Neurodiversity and Additional Needs

Child with special needs playfully painting

As a former special needs teacher with experience working both privately and within special developmental settings, Lynsey’s therapeutic support can complement homeschooling or build a bridge between school and home – she can help create, understand, and adjust IEPs, ILP’s and behavior plans. She is used to working alongside families, other teachers, occupational therapists, speech therapists, music therapists, physios and is happy to collaborate to ensure consistency occurs for clients under the care of numerous intervention specialists. Depending on timing and travel, she can attend schools or venues to provide further observation or support off-site. Finally, if you are a parent or guardian of a neurodiverse child, she encourages you to reach out if you need to talk to someone. You’re doing a fantastic job and asking for some ‘backup’ from time to time is entirely normal!

Through her former role in education, Lynsey has extensive experience supporting individuals with a diagnosis of autism with and without an intellectual disability. Having taken a long-term placement as the lead teacher of an autism resource in London, Lynsey has an extensive skill set for engaging and supporting *autistic children and adults. Due to her augmentative and alternative communication training, Lynsey is comfortable working with families to create picture exchange communication systems, alternative language displays, social stories, and visual schedules to support emotional regulation, behaviours of concern, and wellbeing. She very much enjoys using art therapy as an expressive medium for all who see her but also for individuals who are non-verbal or prefer to communicate by way of vocalisation or other means. As a therapist, she warmly welcomes and respects self-diagnosed persons or those who identify as autistic but do not possess a formal diagnosis. Lynsey advocates for autistic females and sensitively supports alternative or lesser-known expressions of autism. She is very aware that autistic females are often mislabeled as having other issues and that this can be stressful and lead to trust issues when it comes to seeking support. She understands autistic issues with masking, self-harm, social anxiety, self-advocacy, self-esteem, hyper-empathy, gestalt perception issues, sensory processing issues, and autistic burnout. Lynsey prioritises the personal experiences of autism as told by the autistic community above that of traditional concepts, ideas, and stereotypes.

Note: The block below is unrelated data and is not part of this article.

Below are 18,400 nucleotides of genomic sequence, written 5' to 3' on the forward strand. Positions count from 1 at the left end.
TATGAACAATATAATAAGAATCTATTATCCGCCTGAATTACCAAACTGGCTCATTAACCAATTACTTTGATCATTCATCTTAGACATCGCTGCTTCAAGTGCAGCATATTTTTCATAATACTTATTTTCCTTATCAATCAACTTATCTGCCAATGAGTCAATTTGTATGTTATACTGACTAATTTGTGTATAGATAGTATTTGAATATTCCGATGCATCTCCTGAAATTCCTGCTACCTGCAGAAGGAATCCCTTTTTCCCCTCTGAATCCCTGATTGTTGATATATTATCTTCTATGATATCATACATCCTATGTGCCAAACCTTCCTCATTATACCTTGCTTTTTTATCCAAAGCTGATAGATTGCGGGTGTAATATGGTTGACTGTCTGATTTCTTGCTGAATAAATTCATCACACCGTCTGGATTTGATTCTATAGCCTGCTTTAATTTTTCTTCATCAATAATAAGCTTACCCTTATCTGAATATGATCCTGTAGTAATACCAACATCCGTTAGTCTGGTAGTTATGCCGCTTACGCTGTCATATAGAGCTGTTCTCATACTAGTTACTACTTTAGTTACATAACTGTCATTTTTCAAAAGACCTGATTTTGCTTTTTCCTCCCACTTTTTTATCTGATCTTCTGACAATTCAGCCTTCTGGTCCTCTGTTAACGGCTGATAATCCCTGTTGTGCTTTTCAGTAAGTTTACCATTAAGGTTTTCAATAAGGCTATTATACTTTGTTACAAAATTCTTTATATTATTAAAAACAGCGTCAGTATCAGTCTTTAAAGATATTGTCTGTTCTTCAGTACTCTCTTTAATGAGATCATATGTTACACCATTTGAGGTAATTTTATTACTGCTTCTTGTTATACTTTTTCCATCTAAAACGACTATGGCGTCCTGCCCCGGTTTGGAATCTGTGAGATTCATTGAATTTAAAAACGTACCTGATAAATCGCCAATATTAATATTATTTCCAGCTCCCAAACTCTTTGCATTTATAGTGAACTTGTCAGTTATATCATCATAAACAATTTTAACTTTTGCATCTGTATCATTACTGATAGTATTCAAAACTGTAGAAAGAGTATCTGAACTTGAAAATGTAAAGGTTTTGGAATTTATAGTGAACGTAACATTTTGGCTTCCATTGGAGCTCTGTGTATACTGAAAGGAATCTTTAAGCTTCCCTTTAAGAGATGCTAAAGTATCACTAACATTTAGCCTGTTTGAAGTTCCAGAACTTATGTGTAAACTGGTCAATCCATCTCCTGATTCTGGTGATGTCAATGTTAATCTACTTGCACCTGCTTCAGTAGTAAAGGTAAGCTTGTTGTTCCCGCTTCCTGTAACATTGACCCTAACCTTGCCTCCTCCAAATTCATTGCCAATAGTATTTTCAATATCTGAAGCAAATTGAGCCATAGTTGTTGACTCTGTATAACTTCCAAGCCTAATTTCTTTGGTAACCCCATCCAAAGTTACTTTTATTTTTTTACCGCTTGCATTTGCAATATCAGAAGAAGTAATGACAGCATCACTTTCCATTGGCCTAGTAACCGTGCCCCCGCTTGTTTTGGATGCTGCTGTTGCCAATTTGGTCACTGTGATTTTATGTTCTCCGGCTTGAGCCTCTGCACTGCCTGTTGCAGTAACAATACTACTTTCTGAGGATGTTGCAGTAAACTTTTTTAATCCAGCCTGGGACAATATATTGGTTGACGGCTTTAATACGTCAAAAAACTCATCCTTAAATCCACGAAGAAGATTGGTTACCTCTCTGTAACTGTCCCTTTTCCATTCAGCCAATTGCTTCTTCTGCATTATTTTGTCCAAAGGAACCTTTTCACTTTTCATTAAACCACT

*Where possible, identity-first language is used here, instead of person first. This is in keeping with the advocacy of many members of the autistic community.

Lynsey holds a postgraduate certificate in Dyslexia and Literacy and has been a tutor to students diagnosed with dyslexia. Lynsey possesses a deep empathy and understanding of the emotional impact dyslexia can have on children and adults. She recognises that while excellent educational interventions are available to students, their mental health and resilience can sometimes be overlooked. Art therapy can support persons with dyslexia to use creative pathways to express or organize their thoughts and feelings. Lynsey also offers dyslexic individuals counselling to help with resilience, self-advocacy, anxiety, depression, shut-down, life strategies, and wellbeing. She has an excellent understanding of twice-exceptional children and adults.

As a special needs teacher, Lynsey encountered and very much adored many students with ADD or ADHD. She also worked with ADHD or ADD students who were from school or who developed school phobia. Lynsey supported the students and their families while bridging learning, wellbeing, and communication between school and home. Lynsey has a good understanding of the impact of adults, ADHD, not least discovering attentional issues at a later stage of life. Lynsey encourages self-knowledge, self-acceptance, and regulation through art therapy and counseling, finding different strategies to reduce stress and access the best quality of life.

Cuddly toys of a special needs child

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